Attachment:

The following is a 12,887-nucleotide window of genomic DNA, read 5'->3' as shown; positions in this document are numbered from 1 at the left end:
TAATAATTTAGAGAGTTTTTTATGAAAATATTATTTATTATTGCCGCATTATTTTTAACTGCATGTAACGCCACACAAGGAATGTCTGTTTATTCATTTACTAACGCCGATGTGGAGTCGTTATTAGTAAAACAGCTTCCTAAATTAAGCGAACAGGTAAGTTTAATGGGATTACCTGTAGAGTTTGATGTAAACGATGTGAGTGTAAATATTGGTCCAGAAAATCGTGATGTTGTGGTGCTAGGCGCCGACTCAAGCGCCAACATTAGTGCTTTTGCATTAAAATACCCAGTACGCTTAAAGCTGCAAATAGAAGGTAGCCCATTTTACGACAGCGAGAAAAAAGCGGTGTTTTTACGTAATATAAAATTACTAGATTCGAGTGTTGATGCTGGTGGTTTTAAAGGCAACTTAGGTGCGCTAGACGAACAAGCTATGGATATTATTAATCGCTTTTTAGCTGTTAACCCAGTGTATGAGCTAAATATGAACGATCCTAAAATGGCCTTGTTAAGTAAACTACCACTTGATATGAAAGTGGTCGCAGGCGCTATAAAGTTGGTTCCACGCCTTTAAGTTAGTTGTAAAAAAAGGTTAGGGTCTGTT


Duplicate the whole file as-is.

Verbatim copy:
The following is a 12,887-nucleotide window of genomic DNA, read 5'->3' as shown; positions in this document are numbered from 1 at the left end:
TAATAATTTAGAGAGTTTTTTATGAAAATATTATTTATTATTGCCGCATTATTTTTAACTGCATGTAACGCCACACAAGGAATGTCTGTTTATTCATTTACTAACGCCGATGTGGAGTCGTTATTAGTAAAACAGCTTCCTAAATTAAGCGAACAGGTAAGTTTAATGGGATTACCTGTAGAGTTTGATGTAAACGATGTGAGTGTAAATATTGGTCCAGAAAATCGTGATGTTGTGGTGCTAGGCGCCGACTCAAGCGCCAACATTAGTGCTTTTGCATTAAAATACCCAGTACGCTTAAAGCTGCAAATAGAAGGTAGCCCATTTTACGACAGCGAGAAAAAAGCGGTGTTTTTACGTAATATAAAATTACTAGATTCGAGTGTTGATGCTGGTGGTTTTAAAGGCAACTTAGGTGCGCTAGACGAACAAGCTATGGATATTATTAATCGCTTTTTAGCTGTTAACCCAGTGTATGAGCTAAATATGAACGATCCTAAAATGGCCTTGTTAAGTAAACTACCACTTGATATGAAAGTGGTCGCAGGCGCTATAAAGTTGGTTCCACGCCTTTAAGTTAGTTGTAAAAAAAGGTTAGGGTCTGTT